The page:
4. Great article. As a senior manager, I totally agree not to having enough self compassion but your article finally pushed me to diarise 1 hour a day of exercise at lunchtime, so that my diary doesn’t get filled with back to back meetings! I get the point about lists but actually practical suggestions about how to support my team would be really useful. I try and do as much as I can but any suggestions of what could help more would be gratefully received as I don’t think staff themselves always know what would help them (as we are all navigating this in the dark with no compass)

  5. Katy, your radical act to diarise that one hour at lunchtime will have huge impact. By doing so you have given permission for your team to take breaks – far more powerful way than telling them to. To help your team even more? Let them know you are in this dark place together. Talk honestly about your shared challenges, be human about it, think together about ways to do things differently, you don’t have to know all the answers. I’m happy to share ideas if it helps, so feel free to get in touch.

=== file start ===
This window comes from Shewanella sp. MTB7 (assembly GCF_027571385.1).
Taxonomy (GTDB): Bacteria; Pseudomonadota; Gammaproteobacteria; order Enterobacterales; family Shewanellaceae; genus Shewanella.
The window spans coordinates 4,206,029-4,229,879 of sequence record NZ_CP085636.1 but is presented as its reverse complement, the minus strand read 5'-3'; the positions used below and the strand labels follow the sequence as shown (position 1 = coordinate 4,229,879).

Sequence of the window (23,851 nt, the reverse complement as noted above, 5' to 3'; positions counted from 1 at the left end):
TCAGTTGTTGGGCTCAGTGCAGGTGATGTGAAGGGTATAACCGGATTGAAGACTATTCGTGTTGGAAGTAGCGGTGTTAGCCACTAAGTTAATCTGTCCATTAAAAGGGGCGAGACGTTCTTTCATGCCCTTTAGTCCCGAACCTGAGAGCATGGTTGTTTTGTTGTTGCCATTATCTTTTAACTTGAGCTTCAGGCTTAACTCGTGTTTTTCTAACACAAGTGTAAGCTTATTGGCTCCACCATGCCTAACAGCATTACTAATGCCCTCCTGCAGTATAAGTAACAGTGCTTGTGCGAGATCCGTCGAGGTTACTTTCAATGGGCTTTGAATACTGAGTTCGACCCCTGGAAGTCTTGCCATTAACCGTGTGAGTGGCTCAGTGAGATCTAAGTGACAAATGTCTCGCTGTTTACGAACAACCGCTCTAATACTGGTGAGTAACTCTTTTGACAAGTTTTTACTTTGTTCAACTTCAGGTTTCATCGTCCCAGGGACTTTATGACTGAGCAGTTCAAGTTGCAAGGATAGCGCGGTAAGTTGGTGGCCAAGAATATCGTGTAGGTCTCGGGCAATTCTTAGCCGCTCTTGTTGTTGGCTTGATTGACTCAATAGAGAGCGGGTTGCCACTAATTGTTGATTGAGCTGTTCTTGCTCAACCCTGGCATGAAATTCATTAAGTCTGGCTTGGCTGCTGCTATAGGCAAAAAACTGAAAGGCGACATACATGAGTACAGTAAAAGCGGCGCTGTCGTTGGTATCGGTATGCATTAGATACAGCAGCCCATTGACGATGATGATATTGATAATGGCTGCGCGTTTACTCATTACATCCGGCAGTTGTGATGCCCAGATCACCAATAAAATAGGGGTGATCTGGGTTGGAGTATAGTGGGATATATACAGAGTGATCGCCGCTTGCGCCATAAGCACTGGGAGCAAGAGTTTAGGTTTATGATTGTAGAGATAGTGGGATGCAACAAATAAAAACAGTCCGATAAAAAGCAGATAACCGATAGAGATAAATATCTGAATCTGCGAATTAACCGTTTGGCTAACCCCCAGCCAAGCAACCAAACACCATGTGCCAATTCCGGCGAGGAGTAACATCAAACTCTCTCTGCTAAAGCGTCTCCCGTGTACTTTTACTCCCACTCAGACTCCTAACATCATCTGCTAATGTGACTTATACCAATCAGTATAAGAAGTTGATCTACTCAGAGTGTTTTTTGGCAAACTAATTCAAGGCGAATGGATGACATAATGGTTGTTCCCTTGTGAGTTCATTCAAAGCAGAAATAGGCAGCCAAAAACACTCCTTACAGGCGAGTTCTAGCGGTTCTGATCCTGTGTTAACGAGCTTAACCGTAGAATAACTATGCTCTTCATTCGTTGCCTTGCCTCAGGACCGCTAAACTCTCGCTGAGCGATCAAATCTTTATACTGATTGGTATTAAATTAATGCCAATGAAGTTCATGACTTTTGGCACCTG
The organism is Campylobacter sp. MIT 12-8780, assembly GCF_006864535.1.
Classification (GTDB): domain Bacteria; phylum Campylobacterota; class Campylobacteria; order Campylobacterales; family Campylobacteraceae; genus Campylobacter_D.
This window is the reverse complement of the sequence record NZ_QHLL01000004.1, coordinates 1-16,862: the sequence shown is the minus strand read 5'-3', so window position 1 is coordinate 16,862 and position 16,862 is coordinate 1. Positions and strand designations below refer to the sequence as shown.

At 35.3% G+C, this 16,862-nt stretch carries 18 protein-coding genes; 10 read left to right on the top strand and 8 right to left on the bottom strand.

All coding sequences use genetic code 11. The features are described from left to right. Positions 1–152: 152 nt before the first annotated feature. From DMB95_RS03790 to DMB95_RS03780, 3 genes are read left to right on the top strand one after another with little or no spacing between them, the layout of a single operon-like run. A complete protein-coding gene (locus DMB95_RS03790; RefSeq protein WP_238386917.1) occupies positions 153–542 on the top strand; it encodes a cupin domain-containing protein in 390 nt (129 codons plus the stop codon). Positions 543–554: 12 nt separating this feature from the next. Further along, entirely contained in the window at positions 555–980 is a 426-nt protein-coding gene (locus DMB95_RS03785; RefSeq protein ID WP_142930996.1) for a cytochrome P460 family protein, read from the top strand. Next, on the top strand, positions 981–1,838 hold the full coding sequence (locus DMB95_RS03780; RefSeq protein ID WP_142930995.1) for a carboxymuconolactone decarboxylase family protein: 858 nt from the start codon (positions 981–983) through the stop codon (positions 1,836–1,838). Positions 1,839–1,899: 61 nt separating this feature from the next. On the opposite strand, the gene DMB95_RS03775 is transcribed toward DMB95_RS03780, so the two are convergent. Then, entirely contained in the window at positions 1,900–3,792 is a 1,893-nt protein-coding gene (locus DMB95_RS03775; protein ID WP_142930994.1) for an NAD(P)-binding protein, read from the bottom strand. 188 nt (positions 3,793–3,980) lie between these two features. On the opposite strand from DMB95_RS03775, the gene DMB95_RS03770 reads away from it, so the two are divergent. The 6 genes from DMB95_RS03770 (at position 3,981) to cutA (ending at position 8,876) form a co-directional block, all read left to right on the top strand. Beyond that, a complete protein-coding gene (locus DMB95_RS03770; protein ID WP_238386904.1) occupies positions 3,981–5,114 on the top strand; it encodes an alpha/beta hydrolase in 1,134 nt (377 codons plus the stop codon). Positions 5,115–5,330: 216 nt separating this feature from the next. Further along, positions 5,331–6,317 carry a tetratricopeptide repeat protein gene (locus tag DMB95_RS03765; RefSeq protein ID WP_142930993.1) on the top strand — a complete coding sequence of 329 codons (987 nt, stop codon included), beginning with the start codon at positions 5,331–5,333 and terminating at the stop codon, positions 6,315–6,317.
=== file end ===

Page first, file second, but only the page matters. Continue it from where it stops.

6. What a wonderfully enlightened article, Kate. I can’t agree more with your descriptions and emphasis on compassion. We are, after all, human beings and not robots. It is often the seemingly small acknowledgements of our humanity and vulnerability which make the world of difference to our wellbeing…. and from positive wellbeing flows creativity, productivity and motivation!

  7. A great article, Kate. The shared values of an institution are also so important – are those who are seeking balance as well regarded and celebrated as the ‘super-conscientious’ who you talk about.

  8. Very refreshing to read Kate. A realistic summary of what resilience means to each of us and written in such an engaging way. Thank you.

  9. Thanks Kate for such an enlightening article. Like Nicola, I felt it described me perfectly. Just appreciating the trees outside my window can help, and if I am in a bad place it is really difficult for me to support my colleagues.

    Stuart, your comments are also so apt. I will continue to bang the research culture drum. Something has to give if we’re all to create a better place to work now and in the future when we’re through the pandemic.